U.S. is due for some apologizing

    147
    print

    Lately, many politicians and pundits have said the United States should not apologize for any acts committed by the federal government. In fact, Mitt Romney’s new book is titled “No Apology: The Case For American Greatness.”

    These opinions stemmed from President Barack Obama’s recent trip to the Middle East, where he tried to begin the process of reconciling the relationship between Muslims and the West by making a speech at the University of Cairo. He attempted to end the conflict between the followers of Islam and the United States by appealing to the greater majority of Muslims who desired to have peace, not war. He also expressed regret over the negative stereotypes of Muslims that are spreading throughout the Western world.

    Many analysts thought these actions were “un-American” and apologetic to al-Qaeda and the other Muslim terrorist groups. This same mindset, that America is incapable of doing anything wrong was used to argue that the United States did not torture prisoners at Guantanamo Bay.

    That opinion is simply not true. The United States should apologize for any wrongdoings it commits and this country is not infallible. The United States can commit transgressions, and when we do, we must make amends and take responsibility for them. Being unapologetic and cocky only furthers the divide between this country and the rest of the globe.

    The United States has perpetrated unspeakable wrongs upon different parts of the world. America used napalm bombs to kill thousands of innocent Vietnamese people during the Vietnam War and we tortured many prisoners at Guantanamo Bay, in direct violation of the Geneva Convention. America does not only fail to apologize to the world, but to its own people. Amazingly, Congress just passed a resolution this year, officially apologizing for slavery. This lack of action displays just how reluctant the American government is to apologize to anyone.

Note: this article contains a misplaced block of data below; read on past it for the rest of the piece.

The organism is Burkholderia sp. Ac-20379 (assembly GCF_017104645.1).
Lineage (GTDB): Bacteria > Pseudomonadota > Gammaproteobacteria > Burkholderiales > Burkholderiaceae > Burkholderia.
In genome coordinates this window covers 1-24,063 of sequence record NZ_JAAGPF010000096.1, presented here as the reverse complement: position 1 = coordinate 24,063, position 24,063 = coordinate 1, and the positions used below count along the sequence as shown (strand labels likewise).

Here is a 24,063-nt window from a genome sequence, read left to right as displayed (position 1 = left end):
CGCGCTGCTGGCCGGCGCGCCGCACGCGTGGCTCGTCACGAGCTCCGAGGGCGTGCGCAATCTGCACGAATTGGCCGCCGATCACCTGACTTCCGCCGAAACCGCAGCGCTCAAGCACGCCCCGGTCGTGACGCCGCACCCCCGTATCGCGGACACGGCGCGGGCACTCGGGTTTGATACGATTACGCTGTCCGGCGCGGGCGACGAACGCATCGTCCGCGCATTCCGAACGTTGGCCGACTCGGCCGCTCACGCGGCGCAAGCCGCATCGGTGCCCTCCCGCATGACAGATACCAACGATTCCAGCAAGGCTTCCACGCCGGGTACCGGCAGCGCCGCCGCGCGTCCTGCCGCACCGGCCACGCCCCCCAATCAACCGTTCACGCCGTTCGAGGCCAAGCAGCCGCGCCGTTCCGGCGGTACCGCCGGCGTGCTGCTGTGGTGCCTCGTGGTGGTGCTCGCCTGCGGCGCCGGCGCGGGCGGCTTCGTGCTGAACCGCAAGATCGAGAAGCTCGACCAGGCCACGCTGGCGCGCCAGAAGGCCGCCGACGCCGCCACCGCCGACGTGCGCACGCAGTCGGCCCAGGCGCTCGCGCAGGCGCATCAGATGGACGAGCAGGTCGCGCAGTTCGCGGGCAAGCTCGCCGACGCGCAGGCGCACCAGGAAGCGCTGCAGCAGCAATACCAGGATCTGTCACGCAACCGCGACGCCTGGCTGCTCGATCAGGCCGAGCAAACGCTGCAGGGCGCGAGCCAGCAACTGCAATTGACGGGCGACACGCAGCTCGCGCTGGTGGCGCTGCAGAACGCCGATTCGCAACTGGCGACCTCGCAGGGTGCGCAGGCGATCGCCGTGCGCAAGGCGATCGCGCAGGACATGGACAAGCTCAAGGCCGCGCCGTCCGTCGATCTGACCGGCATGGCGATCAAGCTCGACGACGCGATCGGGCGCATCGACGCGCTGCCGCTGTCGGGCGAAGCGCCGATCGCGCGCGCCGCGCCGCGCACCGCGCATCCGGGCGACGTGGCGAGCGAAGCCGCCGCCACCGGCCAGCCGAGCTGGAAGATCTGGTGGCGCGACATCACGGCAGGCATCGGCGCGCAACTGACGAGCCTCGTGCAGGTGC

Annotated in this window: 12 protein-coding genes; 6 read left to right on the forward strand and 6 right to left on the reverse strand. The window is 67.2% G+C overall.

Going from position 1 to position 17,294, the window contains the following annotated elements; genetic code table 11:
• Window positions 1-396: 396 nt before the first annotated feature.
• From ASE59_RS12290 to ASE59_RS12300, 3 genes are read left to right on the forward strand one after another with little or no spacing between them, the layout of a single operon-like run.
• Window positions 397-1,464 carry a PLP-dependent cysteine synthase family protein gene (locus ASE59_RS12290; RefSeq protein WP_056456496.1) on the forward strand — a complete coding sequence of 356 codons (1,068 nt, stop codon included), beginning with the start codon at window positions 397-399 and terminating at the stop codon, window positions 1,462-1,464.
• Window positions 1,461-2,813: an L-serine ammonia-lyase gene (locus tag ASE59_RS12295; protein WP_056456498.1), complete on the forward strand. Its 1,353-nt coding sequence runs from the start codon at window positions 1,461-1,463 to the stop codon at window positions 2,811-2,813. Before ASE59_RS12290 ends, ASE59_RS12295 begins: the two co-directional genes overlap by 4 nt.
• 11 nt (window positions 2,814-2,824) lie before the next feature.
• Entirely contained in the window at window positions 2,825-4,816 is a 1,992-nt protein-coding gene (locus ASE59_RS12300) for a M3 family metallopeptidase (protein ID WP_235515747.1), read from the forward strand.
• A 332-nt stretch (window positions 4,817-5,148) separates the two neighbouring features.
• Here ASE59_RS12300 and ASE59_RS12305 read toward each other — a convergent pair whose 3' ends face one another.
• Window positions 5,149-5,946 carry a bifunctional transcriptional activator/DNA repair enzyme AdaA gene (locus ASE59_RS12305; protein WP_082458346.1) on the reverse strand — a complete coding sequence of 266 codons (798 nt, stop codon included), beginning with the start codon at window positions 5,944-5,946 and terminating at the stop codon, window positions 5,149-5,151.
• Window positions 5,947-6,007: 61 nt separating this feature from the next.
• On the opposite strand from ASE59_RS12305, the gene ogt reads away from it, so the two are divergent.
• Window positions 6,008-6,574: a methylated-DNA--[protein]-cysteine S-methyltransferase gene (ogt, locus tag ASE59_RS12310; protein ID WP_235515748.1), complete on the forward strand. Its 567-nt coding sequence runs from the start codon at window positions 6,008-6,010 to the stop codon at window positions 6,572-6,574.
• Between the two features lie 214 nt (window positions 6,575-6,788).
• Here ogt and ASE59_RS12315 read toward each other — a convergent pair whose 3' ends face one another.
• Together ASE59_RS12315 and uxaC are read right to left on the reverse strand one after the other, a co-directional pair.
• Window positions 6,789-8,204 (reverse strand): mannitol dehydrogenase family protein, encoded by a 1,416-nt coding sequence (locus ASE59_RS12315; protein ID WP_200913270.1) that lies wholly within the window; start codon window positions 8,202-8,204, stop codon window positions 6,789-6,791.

Some people believe apologies are a sign of weakness, when they are in fact a sign of strength. They display feelings of remorse and a willingness to make amends for any bad acts that were made. America is a great country with many great qualities, but it is by no means perfect. The United States has had an arrogant and supercilious attitude for too long. Some people act as if the United States was chosen by God to be the perfect country, and that we should be the guiding light for the rest of the world to follow. Hopefully, President Obama’s speech in Cairo was the first step in a different direction; one where our foreign and domestic policies are dictated by cooperation and selflessness, rather than cockiness and selfishness.

    Or is the United States is an infallible nation, chosen by God, which does not have to apologize for anything?

    Chris Varano is a freshman film-TV- digital media major from Suffern, N.Y.